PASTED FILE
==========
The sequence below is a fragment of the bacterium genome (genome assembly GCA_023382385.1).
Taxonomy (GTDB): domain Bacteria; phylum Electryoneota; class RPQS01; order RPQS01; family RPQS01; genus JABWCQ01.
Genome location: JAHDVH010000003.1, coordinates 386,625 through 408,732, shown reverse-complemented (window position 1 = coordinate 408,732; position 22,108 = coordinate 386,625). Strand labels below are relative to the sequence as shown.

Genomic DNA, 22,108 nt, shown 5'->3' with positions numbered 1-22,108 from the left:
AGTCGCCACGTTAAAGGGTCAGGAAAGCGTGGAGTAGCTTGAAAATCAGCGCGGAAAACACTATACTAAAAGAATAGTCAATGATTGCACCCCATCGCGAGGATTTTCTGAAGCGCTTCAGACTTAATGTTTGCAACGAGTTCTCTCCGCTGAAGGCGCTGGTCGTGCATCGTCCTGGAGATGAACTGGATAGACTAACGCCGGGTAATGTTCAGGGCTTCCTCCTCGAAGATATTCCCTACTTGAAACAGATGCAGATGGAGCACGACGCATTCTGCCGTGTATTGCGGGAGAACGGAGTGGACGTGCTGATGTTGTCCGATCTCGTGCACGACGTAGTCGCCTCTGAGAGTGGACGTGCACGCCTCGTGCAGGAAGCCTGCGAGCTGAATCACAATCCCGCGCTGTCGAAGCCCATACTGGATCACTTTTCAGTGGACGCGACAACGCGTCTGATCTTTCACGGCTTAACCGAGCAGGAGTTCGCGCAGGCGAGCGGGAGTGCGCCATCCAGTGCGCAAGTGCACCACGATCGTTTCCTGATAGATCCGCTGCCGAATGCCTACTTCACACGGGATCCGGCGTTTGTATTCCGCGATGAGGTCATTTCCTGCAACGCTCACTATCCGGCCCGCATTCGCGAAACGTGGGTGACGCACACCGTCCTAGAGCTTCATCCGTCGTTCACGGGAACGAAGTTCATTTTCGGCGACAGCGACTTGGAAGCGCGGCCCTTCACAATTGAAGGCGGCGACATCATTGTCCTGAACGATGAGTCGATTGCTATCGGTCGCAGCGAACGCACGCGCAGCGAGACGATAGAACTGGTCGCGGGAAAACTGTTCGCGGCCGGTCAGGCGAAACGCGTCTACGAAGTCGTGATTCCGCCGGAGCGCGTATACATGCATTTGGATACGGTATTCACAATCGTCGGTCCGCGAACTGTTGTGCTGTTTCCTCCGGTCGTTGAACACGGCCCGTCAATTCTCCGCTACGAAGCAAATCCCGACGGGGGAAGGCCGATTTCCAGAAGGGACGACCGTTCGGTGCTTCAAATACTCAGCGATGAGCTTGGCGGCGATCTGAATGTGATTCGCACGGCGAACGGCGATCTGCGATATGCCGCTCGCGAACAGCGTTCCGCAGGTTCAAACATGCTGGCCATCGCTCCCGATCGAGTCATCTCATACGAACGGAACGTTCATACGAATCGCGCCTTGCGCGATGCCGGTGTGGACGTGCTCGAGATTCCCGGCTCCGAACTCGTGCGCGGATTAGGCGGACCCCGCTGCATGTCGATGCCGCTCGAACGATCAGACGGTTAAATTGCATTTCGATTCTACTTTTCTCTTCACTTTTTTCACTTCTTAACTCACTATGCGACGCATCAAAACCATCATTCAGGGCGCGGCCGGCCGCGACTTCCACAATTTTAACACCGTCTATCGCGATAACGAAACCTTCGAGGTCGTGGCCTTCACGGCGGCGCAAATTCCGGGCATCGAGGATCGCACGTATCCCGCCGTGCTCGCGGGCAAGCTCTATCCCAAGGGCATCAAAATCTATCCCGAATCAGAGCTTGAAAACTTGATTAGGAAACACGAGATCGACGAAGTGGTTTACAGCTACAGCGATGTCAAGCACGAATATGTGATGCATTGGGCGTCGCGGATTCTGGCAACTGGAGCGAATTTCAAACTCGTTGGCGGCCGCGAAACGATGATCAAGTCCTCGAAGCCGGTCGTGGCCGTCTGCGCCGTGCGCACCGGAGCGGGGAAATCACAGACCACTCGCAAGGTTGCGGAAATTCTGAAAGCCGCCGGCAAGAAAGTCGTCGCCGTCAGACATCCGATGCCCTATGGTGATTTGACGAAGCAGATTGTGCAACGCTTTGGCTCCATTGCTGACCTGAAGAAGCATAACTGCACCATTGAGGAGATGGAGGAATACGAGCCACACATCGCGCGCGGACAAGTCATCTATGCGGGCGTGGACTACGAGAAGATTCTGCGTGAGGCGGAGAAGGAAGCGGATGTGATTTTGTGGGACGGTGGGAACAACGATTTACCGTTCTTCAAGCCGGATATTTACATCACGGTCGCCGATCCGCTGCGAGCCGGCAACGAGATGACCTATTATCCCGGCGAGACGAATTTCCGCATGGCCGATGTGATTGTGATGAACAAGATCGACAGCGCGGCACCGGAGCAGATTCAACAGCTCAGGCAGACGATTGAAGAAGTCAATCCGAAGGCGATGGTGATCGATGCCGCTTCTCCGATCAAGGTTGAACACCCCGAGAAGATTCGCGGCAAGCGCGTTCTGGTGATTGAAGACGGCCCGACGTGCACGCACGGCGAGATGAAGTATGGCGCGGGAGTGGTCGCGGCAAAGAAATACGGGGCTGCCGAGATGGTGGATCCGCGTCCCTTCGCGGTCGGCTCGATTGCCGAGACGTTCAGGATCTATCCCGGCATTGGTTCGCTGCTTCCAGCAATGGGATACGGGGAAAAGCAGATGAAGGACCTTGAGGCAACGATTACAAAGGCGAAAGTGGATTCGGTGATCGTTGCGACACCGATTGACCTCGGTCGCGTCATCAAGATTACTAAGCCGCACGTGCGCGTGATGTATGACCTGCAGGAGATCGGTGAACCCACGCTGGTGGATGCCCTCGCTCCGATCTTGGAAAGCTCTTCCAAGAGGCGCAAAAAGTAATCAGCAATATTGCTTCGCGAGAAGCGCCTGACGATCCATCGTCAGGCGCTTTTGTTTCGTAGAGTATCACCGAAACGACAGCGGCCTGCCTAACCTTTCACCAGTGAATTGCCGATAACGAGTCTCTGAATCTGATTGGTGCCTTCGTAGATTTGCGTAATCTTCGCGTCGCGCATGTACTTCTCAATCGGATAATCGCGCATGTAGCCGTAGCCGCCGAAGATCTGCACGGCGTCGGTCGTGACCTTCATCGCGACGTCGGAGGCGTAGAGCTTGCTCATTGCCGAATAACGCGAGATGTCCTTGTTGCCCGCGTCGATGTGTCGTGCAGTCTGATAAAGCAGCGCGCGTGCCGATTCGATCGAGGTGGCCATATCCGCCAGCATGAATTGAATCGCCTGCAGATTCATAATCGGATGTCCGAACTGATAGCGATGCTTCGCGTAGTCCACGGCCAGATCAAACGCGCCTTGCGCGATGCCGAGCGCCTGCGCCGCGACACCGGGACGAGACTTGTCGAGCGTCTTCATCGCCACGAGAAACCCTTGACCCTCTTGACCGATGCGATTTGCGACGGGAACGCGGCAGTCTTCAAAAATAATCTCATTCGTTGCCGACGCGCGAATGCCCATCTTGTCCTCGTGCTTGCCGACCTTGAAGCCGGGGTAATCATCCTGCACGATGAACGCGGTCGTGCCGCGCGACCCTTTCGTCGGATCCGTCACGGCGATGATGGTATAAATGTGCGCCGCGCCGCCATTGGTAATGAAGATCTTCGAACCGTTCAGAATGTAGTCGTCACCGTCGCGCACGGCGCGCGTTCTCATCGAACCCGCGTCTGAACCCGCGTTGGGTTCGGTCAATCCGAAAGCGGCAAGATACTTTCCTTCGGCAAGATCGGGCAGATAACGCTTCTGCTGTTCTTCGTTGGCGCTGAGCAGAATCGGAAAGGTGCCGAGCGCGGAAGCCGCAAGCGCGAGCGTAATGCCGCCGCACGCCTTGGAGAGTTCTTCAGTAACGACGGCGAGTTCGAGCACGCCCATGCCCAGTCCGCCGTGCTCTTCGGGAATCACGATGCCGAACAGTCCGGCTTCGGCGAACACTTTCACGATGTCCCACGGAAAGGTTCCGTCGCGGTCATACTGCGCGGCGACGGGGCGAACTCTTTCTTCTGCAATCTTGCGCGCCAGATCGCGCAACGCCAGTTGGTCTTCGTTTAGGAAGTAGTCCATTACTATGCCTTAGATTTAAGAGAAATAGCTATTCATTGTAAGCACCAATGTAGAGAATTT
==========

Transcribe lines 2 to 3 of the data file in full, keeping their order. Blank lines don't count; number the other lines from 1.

Taxonomy (GTDB): domain Bacteria; phylum Electryoneota; class RPQS01; order RPQS01; family RPQS01; genus JABWCQ01.
Genome location: JAHDVH010000003.1, coordinates 386,625 through 408,732, shown reverse-complemented (window position 1 = coordinate 408,732; position 22,108 = coordinate 386,625). Strand labels below are relative to the sequence as shown.